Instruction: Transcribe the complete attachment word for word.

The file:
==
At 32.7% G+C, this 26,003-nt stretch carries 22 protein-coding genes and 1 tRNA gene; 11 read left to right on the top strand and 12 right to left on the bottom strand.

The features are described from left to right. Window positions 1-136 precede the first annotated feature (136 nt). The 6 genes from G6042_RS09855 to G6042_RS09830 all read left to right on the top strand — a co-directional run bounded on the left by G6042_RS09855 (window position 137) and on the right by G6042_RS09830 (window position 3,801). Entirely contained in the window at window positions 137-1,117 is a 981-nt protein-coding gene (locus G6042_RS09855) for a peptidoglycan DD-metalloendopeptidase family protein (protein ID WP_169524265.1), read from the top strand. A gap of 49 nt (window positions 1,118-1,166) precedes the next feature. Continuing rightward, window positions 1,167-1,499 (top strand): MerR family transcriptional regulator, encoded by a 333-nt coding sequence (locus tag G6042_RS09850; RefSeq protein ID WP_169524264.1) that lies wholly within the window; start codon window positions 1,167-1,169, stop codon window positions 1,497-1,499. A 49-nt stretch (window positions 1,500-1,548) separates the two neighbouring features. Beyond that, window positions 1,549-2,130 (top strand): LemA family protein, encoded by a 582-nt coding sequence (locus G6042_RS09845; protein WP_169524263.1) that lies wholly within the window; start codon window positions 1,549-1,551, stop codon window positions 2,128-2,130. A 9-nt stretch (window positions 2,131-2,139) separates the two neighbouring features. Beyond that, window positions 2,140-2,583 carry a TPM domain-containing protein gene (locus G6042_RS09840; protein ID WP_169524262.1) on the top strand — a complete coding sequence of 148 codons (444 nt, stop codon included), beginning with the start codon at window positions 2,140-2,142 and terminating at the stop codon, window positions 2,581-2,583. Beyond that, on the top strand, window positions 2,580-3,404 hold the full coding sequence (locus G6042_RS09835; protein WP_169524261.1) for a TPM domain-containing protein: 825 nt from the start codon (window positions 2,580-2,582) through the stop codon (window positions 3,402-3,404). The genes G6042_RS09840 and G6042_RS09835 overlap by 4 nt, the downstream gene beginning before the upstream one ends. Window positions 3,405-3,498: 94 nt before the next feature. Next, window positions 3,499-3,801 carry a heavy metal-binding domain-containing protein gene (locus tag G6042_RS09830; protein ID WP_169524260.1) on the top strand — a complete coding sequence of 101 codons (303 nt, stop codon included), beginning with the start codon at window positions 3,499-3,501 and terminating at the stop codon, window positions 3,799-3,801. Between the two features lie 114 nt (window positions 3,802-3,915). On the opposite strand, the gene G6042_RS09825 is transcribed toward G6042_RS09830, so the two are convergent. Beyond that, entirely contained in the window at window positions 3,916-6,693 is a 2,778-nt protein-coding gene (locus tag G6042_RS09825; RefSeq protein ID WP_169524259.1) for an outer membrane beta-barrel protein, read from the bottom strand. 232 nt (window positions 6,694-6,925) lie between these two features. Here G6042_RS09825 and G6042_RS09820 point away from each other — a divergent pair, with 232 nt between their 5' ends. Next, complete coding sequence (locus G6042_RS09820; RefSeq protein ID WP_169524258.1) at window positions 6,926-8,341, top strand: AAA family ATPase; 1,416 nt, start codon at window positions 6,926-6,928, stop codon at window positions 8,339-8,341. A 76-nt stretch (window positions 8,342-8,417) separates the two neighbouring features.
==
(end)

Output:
At 32.7% G+C, this 26,003-nt stretch carries 22 protein-coding genes and 1 tRNA gene; 11 read left to right on the top strand and 12 right to left on the bottom strand.

The features are described from left to right. Window positions 1-136 precede the first annotated feature (136 nt). The 6 genes from G6042_RS09855 to G6042_RS09830 all read left to right on the top strand — a co-directional run bounded on the left by G6042_RS09855 (window position 137) and on the right by G6042_RS09830 (window position 3,801). Entirely contained in the window at window positions 137-1,117 is a 981-nt protein-coding gene (locus G6042_RS09855) for a peptidoglycan DD-metalloendopeptidase family protein (protein ID WP_169524265.1), read from the top strand. A gap of 49 nt (window positions 1,118-1,166) precedes the next feature. Continuing rightward, window positions 1,167-1,499 (top strand): MerR family transcriptional regulator, encoded by a 333-nt coding sequence (locus tag G6042_RS09850; RefSeq protein ID WP_169524264.1) that lies wholly within the window; start codon window positions 1,167-1,169, stop codon window positions 1,497-1,499. A 49-nt stretch (window positions 1,500-1,548) separates the two neighbouring features. Beyond that, window positions 1,549-2,130 (top strand): LemA family protein, encoded by a 582-nt coding sequence (locus G6042_RS09845; protein WP_169524263.1) that lies wholly within the window; start codon window positions 1,549-1,551, stop codon window positions 2,128-2,130. A 9-nt stretch (window positions 2,131-2,139) separates the two neighbouring features. Beyond that, window positions 2,140-2,583 carry a TPM domain-containing protein gene (locus G6042_RS09840; protein ID WP_169524262.1) on the top strand — a complete coding sequence of 148 codons (444 nt, stop codon included), beginning with the start codon at window positions 2,140-2,142 and terminating at the stop codon, window positions 2,581-2,583. Beyond that, on the top strand, window positions 2,580-3,404 hold the full coding sequence (locus G6042_RS09835; protein WP_169524261.1) for a TPM domain-containing protein: 825 nt from the start codon (window positions 2,580-2,582) through the stop codon (window positions 3,402-3,404). The genes G6042_RS09840 and G6042_RS09835 overlap by 4 nt, the downstream gene beginning before the upstream one ends. Window positions 3,405-3,498: 94 nt before the next feature. Next, window positions 3,499-3,801 carry a heavy metal-binding domain-containing protein gene (locus tag G6042_RS09830; protein ID WP_169524260.1) on the top strand — a complete coding sequence of 101 codons (303 nt, stop codon included), beginning with the start codon at window positions 3,499-3,501 and terminating at the stop codon, window positions 3,799-3,801. Between the two features lie 114 nt (window positions 3,802-3,915). On the opposite strand, the gene G6042_RS09825 is transcribed toward G6042_RS09830, so the two are convergent. Beyond that, entirely contained in the window at window positions 3,916-6,693 is a 2,778-nt protein-coding gene (locus tag G6042_RS09825; RefSeq protein ID WP_169524259.1) for an outer membrane beta-barrel protein, read from the bottom strand. 232 nt (window positions 6,694-6,925) lie between these two features. Here G6042_RS09825 and G6042_RS09820 point away from each other — a divergent pair, with 232 nt between their 5' ends. Next, complete coding sequence (locus G6042_RS09820; RefSeq protein ID WP_169524258.1) at window positions 6,926-8,341, top strand: AAA family ATPase; 1,416 nt, start codon at window positions 6,926-6,928, stop codon at window positions 8,339-8,341. A 76-nt stretch (window positions 8,342-8,417) separates the two neighbouring features.